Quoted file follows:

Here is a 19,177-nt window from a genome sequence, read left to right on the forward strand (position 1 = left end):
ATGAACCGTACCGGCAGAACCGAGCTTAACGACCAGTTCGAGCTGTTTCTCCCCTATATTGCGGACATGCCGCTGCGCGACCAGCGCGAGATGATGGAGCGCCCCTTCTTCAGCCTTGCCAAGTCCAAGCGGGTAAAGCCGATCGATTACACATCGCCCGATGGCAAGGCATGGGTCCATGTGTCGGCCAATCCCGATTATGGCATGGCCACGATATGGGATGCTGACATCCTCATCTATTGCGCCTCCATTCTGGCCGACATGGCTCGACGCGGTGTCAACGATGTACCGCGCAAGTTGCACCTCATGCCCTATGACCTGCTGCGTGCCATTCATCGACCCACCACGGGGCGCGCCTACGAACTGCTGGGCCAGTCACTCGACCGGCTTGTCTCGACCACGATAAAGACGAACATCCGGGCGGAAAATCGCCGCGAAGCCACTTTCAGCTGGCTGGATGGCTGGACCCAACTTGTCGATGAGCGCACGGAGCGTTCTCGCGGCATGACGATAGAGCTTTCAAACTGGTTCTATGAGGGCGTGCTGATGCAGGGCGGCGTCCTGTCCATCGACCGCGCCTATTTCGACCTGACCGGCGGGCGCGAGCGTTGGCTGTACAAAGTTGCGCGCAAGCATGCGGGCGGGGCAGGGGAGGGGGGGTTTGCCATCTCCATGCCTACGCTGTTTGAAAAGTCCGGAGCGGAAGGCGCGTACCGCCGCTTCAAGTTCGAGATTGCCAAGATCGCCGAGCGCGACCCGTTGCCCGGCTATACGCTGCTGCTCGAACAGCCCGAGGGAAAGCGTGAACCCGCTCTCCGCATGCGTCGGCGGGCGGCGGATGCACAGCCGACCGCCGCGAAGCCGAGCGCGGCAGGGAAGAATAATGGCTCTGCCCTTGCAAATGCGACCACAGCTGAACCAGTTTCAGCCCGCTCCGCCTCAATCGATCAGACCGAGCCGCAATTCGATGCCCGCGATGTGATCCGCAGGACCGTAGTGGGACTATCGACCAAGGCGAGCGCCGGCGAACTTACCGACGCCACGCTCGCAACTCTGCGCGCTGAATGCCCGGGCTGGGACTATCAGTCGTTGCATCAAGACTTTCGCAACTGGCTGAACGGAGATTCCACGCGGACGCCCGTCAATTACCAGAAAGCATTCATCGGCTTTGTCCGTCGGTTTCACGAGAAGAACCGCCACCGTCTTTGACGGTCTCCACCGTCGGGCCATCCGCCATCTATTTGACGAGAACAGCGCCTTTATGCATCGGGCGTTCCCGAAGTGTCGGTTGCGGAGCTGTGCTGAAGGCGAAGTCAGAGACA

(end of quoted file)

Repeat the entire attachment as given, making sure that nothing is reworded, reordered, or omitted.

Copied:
Here is a 19,177-nt window from a genome sequence, read left to right on the forward strand (position 1 = left end):
ATGAACCGTACCGGCAGAACCGAGCTTAACGACCAGTTCGAGCTGTTTCTCCCCTATATTGCGGACATGCCGCTGCGCGACCAGCGCGAGATGATGGAGCGCCCCTTCTTCAGCCTTGCCAAGTCCAAGCGGGTAAAGCCGATCGATTACACATCGCCCGATGGCAAGGCATGGGTCCATGTGTCGGCCAATCCCGATTATGGCATGGCCACGATATGGGATGCTGACATCCTCATCTATTGCGCCTCCATTCTGGCCGACATGGCTCGACGCGGTGTCAACGATGTACCGCGCAAGTTGCACCTCATGCCCTATGACCTGCTGCGTGCCATTCATCGACCCACCACGGGGCGCGCCTACGAACTGCTGGGCCAGTCACTCGACCGGCTTGTCTCGACCACGATAAAGACGAACATCCGGGCGGAAAATCGCCGCGAAGCCACTTTCAGCTGGCTGGATGGCTGGACCCAACTTGTCGATGAGCGCACGGAGCGTTCTCGCGGCATGACGATAGAGCTTTCAAACTGGTTCTATGAGGGCGTGCTGATGCAGGGCGGCGTCCTGTCCATCGACCGCGCCTATTTCGACCTGACCGGCGGGCGCGAGCGTTGGCTGTACAAAGTTGCGCGCAAGCATGCGGGCGGGGCAGGGGAGGGGGGGTTTGCCATCTCCATGCCTACGCTGTTTGAAAAGTCCGGAGCGGAAGGCGCGTACCGCCGCTTCAAGTTCGAGATTGCCAAGATCGCCGAGCGCGACCCGTTGCCCGGCTATACGCTGCTGCTCGAACAGCCCGAGGGAAAGCGTGAACCCGCTCTCCGCATGCGTCGGCGGGCGGCGGATGCACAGCCGACCGCCGCGAAGCCGAGCGCGGCAGGGAAGAATAATGGCTCTGCCCTTGCAAATGCGACCACAGCTGAACCAGTTTCAGCCCGCTCCGCCTCAATCGATCAGACCGAGCCGCAATTCGATGCCCGCGATGTGATCCGCAGGACCGTAGTGGGACTATCGACCAAGGCGAGCGCCGGCGAACTTACCGACGCCACGCTCGCAACTCTGCGCGCTGAATGCCCGGGCTGGGACTATCAGTCGTTGCATCAAGACTTTCGCAACTGGCTGAACGGAGATTCCACGCGGACGCCCGTCAATTACCAGAAAGCATTCATCGGCTTTGTCCGTCGGTTTCACGAGAAGAACCGCCACCGTCTTTGACGGTCTCCACCGTCGGGCCATCCGCCATCTATTTGACGAGAACAGCGCCTTTATGCATCGGGCGTTCCCGAAGTGTCGGTTGCGGAGCTGTGCTGAAGGCGAAGTCAGAGACA